## The compass

There are 3 kinds of north directions: compass north = Nc, magnetic north Nm and true north = Nt (or Ng, which stands for geographic north). Compass north is the direction the compass needle points to. The magnetic north is where the compass would point to if it was not influenced by magnetism of steel parts onboard. The true north is the direction to the North Pole. The compass does not always point precisely to the North Pole. This is due to the compass errors: variation and deviation. Together we call them the two-part compass error. If the error is counter clockwise, so from the north to the west, the error is negative. Clockwise, from the north to the east is positive.

The 32 compass points can be found in the table below.

0° |
N |
Noord |

11¼° |
NbE |
North by east |

22½° |
NNE |
North-northeast |

33¾° |
NEbN |
Northeast by north |

45° |
NE |
Northeast |

56¼° |
NEbE |
Northeast by east |

67½° |
ENE |
East-northeast |

78¾° |
EbN |
East by north |

90° |
E |
East |

101¼° |
EbS |
East by south |

112½° |
ESE |
East-southeast |

123¾° |
SEbE |
Southeast by east |

135° |
SE |
Southeast |

146¼° |
SEbS |
Southeast by south |

157½° |
SSE |
South-southeast |

168¾° |
SbE |
South by east |

180° |
S |
South |

191¼° |
SbW |
South by west |

202½° |
SSW |
South-southwest |

213¾° |
SWbS |
Southwest by south |

225° |
SW |
Southwest |

236¼° |
SWbW |
Southwest by west |

247½° |
WSW |
West-southwest |

258¾° |
WbS |
West by south |

270° |
W |
West |

281¼° |
WbN |
West by north |

292½° |
WNW |
West-northwest |

303¾° |
NWbW |
Northwest by west |

315° |
NW |
Northwest |

326¼° |
NWbN |
Northwest by north |

337½° |
NNW |
North-northwest |

348¾° |
NbW |
North by west |

360° |
N |
North |

## Variation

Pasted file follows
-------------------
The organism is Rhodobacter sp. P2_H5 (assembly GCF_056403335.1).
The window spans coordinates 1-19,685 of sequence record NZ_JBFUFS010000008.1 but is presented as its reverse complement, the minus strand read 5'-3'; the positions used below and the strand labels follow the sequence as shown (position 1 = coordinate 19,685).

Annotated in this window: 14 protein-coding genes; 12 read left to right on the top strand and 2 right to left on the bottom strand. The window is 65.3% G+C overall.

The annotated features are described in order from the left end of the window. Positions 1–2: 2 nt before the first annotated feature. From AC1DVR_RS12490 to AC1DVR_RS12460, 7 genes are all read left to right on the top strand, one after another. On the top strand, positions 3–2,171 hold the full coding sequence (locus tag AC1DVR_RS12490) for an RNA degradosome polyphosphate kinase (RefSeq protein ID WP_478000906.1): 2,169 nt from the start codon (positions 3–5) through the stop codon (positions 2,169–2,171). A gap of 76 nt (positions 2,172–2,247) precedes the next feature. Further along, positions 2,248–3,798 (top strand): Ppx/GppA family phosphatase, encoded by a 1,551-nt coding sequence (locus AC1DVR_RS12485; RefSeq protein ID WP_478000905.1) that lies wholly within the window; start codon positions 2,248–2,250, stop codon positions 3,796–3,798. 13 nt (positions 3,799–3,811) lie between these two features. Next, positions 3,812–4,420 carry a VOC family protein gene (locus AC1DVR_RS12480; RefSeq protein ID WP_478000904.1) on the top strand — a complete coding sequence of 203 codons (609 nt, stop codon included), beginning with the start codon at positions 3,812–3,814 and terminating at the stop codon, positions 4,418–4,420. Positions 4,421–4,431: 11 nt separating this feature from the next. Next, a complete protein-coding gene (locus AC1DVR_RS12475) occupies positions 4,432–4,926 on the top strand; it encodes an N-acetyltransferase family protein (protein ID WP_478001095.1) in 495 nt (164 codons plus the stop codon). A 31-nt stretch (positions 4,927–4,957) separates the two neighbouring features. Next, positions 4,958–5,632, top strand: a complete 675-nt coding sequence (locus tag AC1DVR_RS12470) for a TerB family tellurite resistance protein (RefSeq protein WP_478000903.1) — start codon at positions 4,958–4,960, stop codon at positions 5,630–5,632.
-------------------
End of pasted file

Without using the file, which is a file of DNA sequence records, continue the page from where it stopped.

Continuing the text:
Variation is the result of the fact that the magnetic fields that run from the south pole to the north pole over the earth are not straight, but serpentine shape. As a result, every compass in one place points a bit too much to the West and in the other place a little too much to the East. We get the variation from the nearest variation compass on the nautical chart.

The magnetic fields move and so the variation also changes over time per location. If you find 10° W 2002 (8'E) in the variation compass in the nautical chart, that means that the variation was 10 degrees West in 2002 and moves 8 minutes per year to the East. This information you will find in nautical charts, but never in the detailed coastal sea charts, like the Dutch 1800 series, because they have to be renewed again every year, because those nautical charts change a lot.

If we would like to calculate the variation in 2013, we calculate this as follows:

2013 compared to 2002 is 11 years later.

11 years x +8 minutes = +88 minutes or + 1° 28 '.

-10°

__+ 1° 28' __

-8° 32 '.

The variation in 2013 is therefore 8 ° 32'W.

To make this calculation more easily please note that -10° = -9° 60'. That way you can more easily calculate:

-9° 60' -

__+ 1° 28'__

-8° 32' -

Note: 8 ° 32'W is rounded up to whole degrees like this: 9 ° W, because 32' is more than half of 60', so we round up.

## Deviation

Deviation is created by magnetism on board. For example, the engine affects the steering compass. Because the compass needle always points to the north and the magnetism moves around the compass needle, the deviation is dependent on the course. In the deviation table, you can find the deviation that belongs to a certain compass course. Below is an example of a deviation table:

Compass course |
Deviation |
Compass course |
Deviation |

0° |
-4 |
202,5° | +2 |

22½° |
-2 |
225° | 0 |

45° |
0 |
247,5° | -2 |

67½° |
+2 |
270° | -4 |

90° |
+4 |
292,5° | -5 |

112½° |
+5 |
315° | -6 |

135° |
+6 |
337,5° | -5 |

157½° |
+5 |
360° | -4 |

180° |
+4 |

Also hand bearing compasses are influenced by deviation, so use hand bearing compasses as far away from any magnetic parts onboard.

When we use a hand bearing compass, we assume that the deviation is 0, because we do not have a deviation tabel belonging to the hand bearing compasses, as it has no fixed place onboard.

A deviation table gives the deviation per compass point. Sometimes you need to take the average between two compass points.

## Converting a compass course into a true course and the other way around